In a new partnership with Global Fishing Watch, Papua New Guinea has committed to sharing vessel tracking data from its Fishing Industry Association on the organisation’s public map. Through this agreement, PNG is taking action to enhance the monitoring of fishing vessels operating in their waters and increase the transparency of its seafood supply chain.
A memorandum of understanding outlining the partnership was signed between Global Fishing Watch and the PNG Fisheries Authority on October 11 at the 17th Infofish World Tuna Trade Conference and Exhibition in Bangkok.
The agreement was reviewed and endorsed by all members of PNG’s Fishing Industry Association and is a testament to PNG’s commitment to increasing accountability across the fishing sector and their desire to effectively manage fisheries and marine resources for sustainable and equitable benefits.
The newly available vessel monitoring system data will complement the already-existing automatic identification system, or AIS, data that appears on Global Fishing Watch’s map. This additional layer of information will help strengthen vessel compliance and aid in the sustainable use of marine resources, and highlights industry’s appreciation for the role transparency plays in building trust with their customers.
“We welcome this new partnership with Papua New Guinea and commend their leadership in fisheries transparency,” said Tony Long, chief executive officer of Global Fishing Watch. “We see incredible value in the relationship that the National Fisheries Authority has with the Fishing Industry Association, demonstrating the importance of effective government and industry partnerships in advancing good governance and promoting a positive compliance environment.”
“Our tuna fishery is one of the largest in the western and central Pacific Ocean and represents a key source of protein for more than 9 million people in Papua New Guinea,” said Justin Ilakini of PNG’s Fisheries Authority. “Taking care of our tuna stocks is a priority, and with support from Global Fishing Watch’s monitoring technology, we can strengthen enforcement, contribute to regional collaboration to eliminate illegal fishing and also demonstrate our commitment to promoting food security and the blue economy.”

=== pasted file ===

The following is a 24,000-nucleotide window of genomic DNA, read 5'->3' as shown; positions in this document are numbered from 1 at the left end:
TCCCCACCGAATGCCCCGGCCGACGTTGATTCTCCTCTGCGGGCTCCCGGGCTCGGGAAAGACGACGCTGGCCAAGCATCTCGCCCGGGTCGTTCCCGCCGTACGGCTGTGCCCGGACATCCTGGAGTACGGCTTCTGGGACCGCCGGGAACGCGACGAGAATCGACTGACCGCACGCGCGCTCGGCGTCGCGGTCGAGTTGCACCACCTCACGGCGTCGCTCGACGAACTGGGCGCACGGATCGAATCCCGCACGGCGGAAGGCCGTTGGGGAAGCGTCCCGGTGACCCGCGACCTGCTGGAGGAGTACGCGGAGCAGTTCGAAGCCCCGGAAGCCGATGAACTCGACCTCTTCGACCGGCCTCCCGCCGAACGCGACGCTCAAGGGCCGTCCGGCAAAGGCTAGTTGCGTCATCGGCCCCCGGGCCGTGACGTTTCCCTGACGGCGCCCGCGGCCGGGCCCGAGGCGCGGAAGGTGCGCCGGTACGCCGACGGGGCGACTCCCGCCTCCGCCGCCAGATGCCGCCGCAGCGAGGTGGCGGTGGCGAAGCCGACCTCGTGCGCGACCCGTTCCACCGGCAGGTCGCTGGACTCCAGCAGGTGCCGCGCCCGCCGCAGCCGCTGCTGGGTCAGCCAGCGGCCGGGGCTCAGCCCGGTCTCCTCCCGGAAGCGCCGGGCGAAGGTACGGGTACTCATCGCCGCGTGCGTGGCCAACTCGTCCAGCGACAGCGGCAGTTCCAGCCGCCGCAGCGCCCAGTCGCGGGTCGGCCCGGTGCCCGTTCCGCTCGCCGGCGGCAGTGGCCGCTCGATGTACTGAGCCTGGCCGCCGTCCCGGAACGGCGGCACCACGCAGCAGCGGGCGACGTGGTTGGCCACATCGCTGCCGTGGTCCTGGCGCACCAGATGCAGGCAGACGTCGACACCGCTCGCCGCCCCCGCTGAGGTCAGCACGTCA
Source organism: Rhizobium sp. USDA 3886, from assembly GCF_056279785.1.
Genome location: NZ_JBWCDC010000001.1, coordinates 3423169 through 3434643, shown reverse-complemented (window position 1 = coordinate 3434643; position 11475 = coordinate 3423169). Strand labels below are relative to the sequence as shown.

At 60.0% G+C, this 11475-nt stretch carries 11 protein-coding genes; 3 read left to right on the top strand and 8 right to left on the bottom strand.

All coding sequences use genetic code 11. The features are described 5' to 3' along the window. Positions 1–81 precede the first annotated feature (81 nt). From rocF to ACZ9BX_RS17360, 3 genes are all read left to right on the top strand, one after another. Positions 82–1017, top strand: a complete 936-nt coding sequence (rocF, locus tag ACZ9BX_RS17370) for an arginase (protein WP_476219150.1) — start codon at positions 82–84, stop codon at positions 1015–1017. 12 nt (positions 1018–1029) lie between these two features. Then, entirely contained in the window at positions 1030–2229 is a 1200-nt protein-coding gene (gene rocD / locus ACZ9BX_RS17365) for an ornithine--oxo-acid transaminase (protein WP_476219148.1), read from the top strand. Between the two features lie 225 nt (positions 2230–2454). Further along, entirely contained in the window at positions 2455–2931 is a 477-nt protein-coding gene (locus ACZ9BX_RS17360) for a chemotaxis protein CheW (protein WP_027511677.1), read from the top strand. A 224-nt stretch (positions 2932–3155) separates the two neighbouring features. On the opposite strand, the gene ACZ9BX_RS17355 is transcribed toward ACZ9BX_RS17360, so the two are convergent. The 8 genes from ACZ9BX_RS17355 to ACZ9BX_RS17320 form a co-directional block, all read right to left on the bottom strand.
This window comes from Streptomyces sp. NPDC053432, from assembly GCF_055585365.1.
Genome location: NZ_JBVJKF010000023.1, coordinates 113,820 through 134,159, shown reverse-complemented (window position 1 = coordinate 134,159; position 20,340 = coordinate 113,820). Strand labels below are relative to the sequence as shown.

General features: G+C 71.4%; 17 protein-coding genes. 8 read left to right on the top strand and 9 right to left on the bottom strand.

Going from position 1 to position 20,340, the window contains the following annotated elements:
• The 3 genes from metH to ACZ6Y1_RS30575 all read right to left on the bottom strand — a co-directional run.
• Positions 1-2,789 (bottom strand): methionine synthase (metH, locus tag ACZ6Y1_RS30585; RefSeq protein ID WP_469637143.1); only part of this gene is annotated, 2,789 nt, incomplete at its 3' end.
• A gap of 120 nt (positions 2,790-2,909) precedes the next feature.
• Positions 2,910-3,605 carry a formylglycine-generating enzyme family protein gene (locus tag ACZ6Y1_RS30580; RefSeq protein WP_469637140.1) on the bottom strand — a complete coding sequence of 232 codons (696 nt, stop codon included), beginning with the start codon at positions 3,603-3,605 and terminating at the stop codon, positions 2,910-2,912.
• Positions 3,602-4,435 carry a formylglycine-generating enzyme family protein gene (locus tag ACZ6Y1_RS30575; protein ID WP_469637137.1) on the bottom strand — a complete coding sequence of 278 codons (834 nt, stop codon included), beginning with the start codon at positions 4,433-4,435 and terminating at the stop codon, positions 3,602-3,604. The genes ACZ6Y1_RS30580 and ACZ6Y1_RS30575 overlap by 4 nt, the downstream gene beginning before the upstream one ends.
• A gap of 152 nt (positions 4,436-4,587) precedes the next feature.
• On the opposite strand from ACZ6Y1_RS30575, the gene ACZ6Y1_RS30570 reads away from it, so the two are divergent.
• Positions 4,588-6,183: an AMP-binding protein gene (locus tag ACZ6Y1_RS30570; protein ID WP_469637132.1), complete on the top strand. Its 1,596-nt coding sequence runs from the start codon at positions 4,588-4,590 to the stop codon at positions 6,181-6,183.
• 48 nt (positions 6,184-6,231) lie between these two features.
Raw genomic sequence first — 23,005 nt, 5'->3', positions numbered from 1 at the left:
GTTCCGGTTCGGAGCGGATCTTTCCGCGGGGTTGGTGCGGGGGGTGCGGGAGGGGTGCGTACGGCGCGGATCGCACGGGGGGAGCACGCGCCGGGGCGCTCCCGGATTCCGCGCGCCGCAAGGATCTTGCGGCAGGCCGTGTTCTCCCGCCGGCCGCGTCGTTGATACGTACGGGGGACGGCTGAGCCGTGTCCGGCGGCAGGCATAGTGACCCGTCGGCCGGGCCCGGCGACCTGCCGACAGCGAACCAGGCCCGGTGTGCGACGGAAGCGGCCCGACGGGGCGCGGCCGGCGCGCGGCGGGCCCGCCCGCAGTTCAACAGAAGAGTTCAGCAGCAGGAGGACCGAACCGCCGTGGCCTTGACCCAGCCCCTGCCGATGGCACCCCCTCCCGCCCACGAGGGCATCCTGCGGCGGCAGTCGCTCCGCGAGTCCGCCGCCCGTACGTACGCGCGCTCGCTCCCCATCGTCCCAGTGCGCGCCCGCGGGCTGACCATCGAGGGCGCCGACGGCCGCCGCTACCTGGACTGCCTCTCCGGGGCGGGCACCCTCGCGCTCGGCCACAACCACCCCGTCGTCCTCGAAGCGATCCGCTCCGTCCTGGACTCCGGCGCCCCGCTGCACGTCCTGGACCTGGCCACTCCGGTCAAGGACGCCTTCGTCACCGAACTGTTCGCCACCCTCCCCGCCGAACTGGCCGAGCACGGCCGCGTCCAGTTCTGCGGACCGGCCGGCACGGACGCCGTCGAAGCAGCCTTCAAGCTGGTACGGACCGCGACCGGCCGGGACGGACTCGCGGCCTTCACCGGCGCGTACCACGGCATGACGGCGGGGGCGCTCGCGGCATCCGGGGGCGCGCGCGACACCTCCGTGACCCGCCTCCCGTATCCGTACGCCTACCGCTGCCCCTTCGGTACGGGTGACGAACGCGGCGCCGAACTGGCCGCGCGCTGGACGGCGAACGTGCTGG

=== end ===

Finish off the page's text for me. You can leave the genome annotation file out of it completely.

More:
All of the association’s 50 vessels that are currently authorised to operate within PNG’s exclusive economic zone—an area that covers an estimated 2.4 million sq. kilometers and home to some of the most productive tuna fisheries in the world—will soon be visible on Global Fishing Watch’s map.
“Transparency across all aspects of the tuna fisheries is crucial to ensuring that the fish we eat is caught legally, ethically and sustainably,” said Sylvester Barth Pokajam, chairman of PNG’s Fishing Industry Association. “Our members want to know they are doing the right thing when it comes to responsible tuna sourcing, and by making fishing activities visible on the Global Fishing Watch map, they can help demonstrate compliance and add real value to their fishing operations.”
“We are engaging with key stakeholders that can strengthen our Responsible Sourcing Policy initiative,” said Marcelo Hidalgo, sustainability and corporate social responsibility director of PNG’s Fishing Industry Association. “We believe this new partnership with Global Fishing Watch to share our vessel tracking data is integral in building trust with commercial partners and nongovernmental organisations, representing another milestone in our transparency policy to support members and demonstrate responsible sourcing in Papua New Guinea.”
PNG joins the Marshall Islands as the second nation in the Pacific to commit to making their vessel tracking data publicly available via Global Fishing Watch’s map. This promotes and builds on regional efforts to make fisheries data more transparent and accessible, helping inform decision makers and enhance vessel monitoring efforts across the region. As a member of the Pacific Islands Forum Fisheries Agency and one of eight Parties to the Nauru Agreement, PNG recognises the importance of collaboration and regional solidarity to secure sustainable fisheries and tackle illegal fishing.
In addition to sharing their vessel monitoring data, PNG’s Fishing Industry Association has also agreed to support the work that Global Fishing Watch is undertaking more widely in the region to explore how vessel information can be used to develop risk models that aim to address forced labor across the fishing industry.
This important decision supports the global momentum in efforts to make fisheries data more accessible as PNG joins a growing number of countries dedicated to transparency across fisheries, including: Norway, Benin, Marshall Islands, Belize, Costa Rica, Brazil, Ecuador, Chile, Panama and Peru.